Kilsyth Basketball have partnered with international internet kiosk provider Global Gossip to deliver the program which will enable visitors to the Kilsyth Sports Centre to use the internet while they are at the stadium.

Visitors can purchase an access card from reception and store money on this card to access the internet.  Access will cost $4 per hour, with all unused time stored on your card for your next visit.

Complementing the two computer terminals visitors are able to access the net on their own laptops using the same card sytem.

Visitors can also access their fixtures, results and ladders free of charge as well as the Kilsyth Basketball website

Further information on Public Internet Access Program

Media Release Department of Community Development:

Community Development Minister Peter Batchelor said the Public Internet Access Program (PIAP) gave grants of up to $7500 to community organisations and local government authorities to provide between 10 and 20 hours of free internet access to the public every week for the next two years.

“The Brumby Government is taking action to ensure all Victorians have access to technology and these grants will help 140 organisations across the state, including in Kerang, Moe, Shepparton and Portarlington, provide access to the internet for disadvantaged Victorians,” Mr Batchelor said.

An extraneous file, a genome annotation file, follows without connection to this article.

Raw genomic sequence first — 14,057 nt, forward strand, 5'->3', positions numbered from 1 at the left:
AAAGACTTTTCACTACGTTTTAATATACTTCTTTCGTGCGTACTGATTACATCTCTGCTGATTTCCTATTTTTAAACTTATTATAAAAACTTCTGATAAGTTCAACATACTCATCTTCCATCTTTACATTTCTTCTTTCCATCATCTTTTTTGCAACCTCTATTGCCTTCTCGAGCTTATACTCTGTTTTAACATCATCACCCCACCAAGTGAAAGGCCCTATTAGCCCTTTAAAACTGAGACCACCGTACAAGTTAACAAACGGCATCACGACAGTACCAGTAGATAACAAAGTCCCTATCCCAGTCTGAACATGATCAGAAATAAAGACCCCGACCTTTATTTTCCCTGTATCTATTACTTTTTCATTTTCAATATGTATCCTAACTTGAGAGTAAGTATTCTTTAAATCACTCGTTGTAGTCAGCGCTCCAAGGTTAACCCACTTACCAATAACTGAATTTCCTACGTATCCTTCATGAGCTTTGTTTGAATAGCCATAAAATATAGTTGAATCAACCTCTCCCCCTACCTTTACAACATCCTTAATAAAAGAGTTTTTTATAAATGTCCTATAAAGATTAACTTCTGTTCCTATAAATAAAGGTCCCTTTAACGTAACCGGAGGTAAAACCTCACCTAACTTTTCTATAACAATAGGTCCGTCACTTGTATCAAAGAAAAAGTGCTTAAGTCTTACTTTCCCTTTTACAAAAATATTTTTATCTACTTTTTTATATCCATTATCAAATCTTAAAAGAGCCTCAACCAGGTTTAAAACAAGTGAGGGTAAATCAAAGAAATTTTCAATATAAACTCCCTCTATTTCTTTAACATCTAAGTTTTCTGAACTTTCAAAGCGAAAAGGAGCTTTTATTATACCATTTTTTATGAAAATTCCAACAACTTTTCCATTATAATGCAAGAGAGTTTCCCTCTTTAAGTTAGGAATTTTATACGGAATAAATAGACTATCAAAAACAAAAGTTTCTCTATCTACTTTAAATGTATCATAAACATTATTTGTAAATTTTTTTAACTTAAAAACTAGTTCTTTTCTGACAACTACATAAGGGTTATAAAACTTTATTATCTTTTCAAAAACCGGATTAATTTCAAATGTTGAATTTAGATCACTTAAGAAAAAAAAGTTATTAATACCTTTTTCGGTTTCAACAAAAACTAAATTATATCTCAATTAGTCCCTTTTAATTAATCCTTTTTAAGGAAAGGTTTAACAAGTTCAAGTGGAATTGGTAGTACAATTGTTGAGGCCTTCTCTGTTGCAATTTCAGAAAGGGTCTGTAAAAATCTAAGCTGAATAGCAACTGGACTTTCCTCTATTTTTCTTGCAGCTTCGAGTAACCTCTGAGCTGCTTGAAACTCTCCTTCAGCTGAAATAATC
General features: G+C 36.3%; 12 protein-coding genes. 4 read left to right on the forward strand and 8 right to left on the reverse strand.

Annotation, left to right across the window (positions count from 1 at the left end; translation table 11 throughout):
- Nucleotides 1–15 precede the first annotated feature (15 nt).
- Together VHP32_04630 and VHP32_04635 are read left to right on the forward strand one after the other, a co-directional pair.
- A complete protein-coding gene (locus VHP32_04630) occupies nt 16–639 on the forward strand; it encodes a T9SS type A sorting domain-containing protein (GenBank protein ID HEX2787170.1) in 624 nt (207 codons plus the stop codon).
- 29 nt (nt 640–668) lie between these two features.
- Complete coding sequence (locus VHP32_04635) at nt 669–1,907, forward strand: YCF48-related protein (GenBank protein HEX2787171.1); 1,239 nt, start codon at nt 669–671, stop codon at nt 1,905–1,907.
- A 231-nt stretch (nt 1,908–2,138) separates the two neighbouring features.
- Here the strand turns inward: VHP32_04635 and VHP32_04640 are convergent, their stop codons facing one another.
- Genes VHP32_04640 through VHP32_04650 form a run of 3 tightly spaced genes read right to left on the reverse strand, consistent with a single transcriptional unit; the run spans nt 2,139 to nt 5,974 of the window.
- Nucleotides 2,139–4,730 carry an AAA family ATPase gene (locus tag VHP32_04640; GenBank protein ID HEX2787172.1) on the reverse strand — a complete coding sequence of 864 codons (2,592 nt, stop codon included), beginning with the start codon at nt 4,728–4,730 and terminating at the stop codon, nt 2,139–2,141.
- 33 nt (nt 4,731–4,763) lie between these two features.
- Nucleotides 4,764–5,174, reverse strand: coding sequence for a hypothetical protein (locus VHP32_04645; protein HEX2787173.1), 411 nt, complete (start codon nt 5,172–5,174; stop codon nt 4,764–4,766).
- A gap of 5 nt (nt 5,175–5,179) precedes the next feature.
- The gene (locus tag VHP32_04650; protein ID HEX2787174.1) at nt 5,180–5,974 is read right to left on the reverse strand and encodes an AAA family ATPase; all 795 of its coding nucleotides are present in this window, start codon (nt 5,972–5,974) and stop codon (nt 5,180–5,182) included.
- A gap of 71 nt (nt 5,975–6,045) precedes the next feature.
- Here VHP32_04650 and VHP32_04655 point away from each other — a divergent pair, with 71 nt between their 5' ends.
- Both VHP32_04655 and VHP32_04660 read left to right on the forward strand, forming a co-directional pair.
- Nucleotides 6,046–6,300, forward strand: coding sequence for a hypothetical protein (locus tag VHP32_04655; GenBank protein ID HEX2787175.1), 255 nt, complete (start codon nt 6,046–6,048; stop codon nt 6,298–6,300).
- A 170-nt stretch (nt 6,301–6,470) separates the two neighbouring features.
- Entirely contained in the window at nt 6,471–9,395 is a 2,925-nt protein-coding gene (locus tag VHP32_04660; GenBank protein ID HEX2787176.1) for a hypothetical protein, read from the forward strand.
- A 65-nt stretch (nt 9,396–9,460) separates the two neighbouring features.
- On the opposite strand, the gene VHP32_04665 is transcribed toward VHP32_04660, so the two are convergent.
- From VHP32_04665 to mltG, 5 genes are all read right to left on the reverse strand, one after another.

“Information and communication technologies are powerful tools in strengthening communities, redressing disadvantage and giving everyone a fair go.
“People use the internet for homework, work or pleasure, banking and paying bills, looking for jobs and study opportunities, and keeping up with world events. 

“And many people primarily use the internet to stay in touch with friends and family, and to connect with other people.

“By providing these grants we are helping more people to get online and develop their internet knowledge and skills. In essence, these grants will help develop strong communities – real as well as virtual.”
The PIAP grants are part of the Brumby Government’s $9 million Connecting Communities: The Second Wave strategy , a four-year commitment to helping more people access the internet.
“Connecting Communities: The Second Wave focuses on three key areas – access, content and skills – and this program addresses both access and skills,” Mr Batchelor said.

“The PIAP grants help ensure no Victorian experiences disadvantage because of who they are or where they live, by targeting recently arrived migrants, senior Victorians, unemployed Victorians and those outside the education system and workforce  and people with a disability.”
Vicnet , a department of the State Library of Victoria , provides support and assistance to organisations funded through the PIAP.
Since 2005, about $2 million in PIAP grants have been given to over 300 community organisations.

For more information on PIAP grants visit